1. Push the Taliban out of ares of where they have established control and provide security for the residents in those areas.

2. Provide backing and security for the goevernment so that they can begin to provide services and govern the country.

3. Provide training for Afghan military and police so that they can take charge of their own security.

These three missions will, presumably, prevent al queda from expanding or enjoying a resurgence in Afghanistan. Your characterization is disingenuous at best.



posted on Dec, 2 2009 @ 01:27 PM
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reply to post by Ulala
 


Just under 4000 civilians were killed in afghanistan via B-52 bombers within just under two months. So...are those pilots one american too many? Or is the ratio of Americans to Afghans different? Off topic but just playing devils advocate,it seems when afghan civilians die it's just called collateral damage and everyone moves on. In any case, i think America,Britain and other allied forces will use any excuse to further their stay in Afghanistan. They already have a puppet government installed, now they plan to use the region as a launching pad for decades to come. An ideology doesn't die with bullets. They will be crossing over from pakistan with each new generation and with funding from the saudi's money won't be an issue. That's what the allied forces are hoping for i think. Im probably wrong though


[edit on 2-12-2009 by Solomons]



posted on Dec, 2 2009 @ 01:29 PM
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Originally posted by jtma508
1. Push the Taliban out of ares of where they have established control and provide security for the residents in those areas.

Taliban are extremist zombies
However..... they are not america's problem or business


Originally posted by jtma508
2. Provide backing and security for the goevernment so that they can begin to provide services and govern the country.

From what I understand this is mostly done by private contractors which do not add to the 300Mil.

I shall soon provide a link


Originally posted by jtma508
3. Provide training for Afghan military and police so that they can take charge of their own security.

As far as I understand it is the Marines spearheading this initiative.



posted on Dec, 2 2009 @ 01:51 PM
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reply to post by ModernAcademia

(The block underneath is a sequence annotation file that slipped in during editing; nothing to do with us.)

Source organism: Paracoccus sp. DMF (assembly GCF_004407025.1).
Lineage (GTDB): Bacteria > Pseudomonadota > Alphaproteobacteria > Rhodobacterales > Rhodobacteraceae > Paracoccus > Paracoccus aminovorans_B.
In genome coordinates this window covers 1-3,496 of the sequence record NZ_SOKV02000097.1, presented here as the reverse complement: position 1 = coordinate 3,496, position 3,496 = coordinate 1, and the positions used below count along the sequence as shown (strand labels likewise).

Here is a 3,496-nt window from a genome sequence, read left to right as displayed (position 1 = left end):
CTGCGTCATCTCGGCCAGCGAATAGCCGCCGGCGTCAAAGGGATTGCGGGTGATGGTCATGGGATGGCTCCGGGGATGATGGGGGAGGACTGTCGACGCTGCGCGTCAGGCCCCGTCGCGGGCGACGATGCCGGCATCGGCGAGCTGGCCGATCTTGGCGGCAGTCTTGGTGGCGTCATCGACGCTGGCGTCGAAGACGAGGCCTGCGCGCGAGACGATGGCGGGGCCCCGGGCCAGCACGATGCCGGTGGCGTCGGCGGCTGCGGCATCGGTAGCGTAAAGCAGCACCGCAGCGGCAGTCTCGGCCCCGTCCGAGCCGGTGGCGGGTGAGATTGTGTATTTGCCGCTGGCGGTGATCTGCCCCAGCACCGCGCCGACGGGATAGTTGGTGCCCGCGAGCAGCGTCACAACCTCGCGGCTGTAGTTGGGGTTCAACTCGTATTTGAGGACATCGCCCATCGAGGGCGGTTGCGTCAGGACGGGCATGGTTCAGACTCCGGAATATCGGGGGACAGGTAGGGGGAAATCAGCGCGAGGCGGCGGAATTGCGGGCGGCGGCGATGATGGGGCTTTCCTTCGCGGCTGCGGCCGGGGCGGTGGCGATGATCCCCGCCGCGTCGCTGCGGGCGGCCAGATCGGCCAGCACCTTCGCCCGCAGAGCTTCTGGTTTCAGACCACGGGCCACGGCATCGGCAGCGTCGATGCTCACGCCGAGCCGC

Link yourself silly. Was I watching a different Obama speech? Your response seems to be obfuscating the point here.

For whatever reason (presumably US security) our military and politicians believe OUR security depends on a stable Afghanistan. They believe the Taliban is destabilizing the country through violence and need to be countered. Am I crazy or is that not what was said last night?

Private contractors? Come on. For some assignments maybe but clearly not what the military sees as necessary.

And what's your point about the marines? The first part of the 'surge part 2' wil be a marine expeditionary force. Because they can be deployed the quickest. No offense but you seem to be grasping at straws to make your point.



posted on Dec, 2 2009 @ 01:56 PM
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Private contractors employed by the Defense Department in Afghanistan will continue to outnumber the size of the American troop presence, even after President Obama sends 30,000 more soldiers to fight in the war, according to the military's most recent contractor count.

The latest figure on DOD contractors in the country is a whopping 104,100, a spokesman for U.S. Central Command tells TPM. That number, which is expected to grow, is already greater than the 98,000 U.S. troops that will be in the country after the new deployments.

tpmmuckraker.talkingpointsmemo.com...



In other words...

I do apologize for my opening post

it's not 300,000,000.00 Per Al Qaida Head
It's wayyyyyyy MOREEEEEEEEE than that

As I understand private contracters get paid way more than troops.

Anyone want to throw some numbers out there?

104,100 private contractors + 100K troops Vs. 100 al qaida individuals?

What's going on in that country?



posted on Dec, 2 2009 @ 02:02 PM
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reply to post by ModernAcademia
 


I would not put it past them, my wonders are, are we there for something more than just for the Taliban,its seems to be a interest to control the opium trade and money over there to me



posted on Dec, 2 2009 @ 02:19 PM
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reply to post by ModernAcademia
 


I don't believe this report at all... why send 30k troops to defeat 100? lol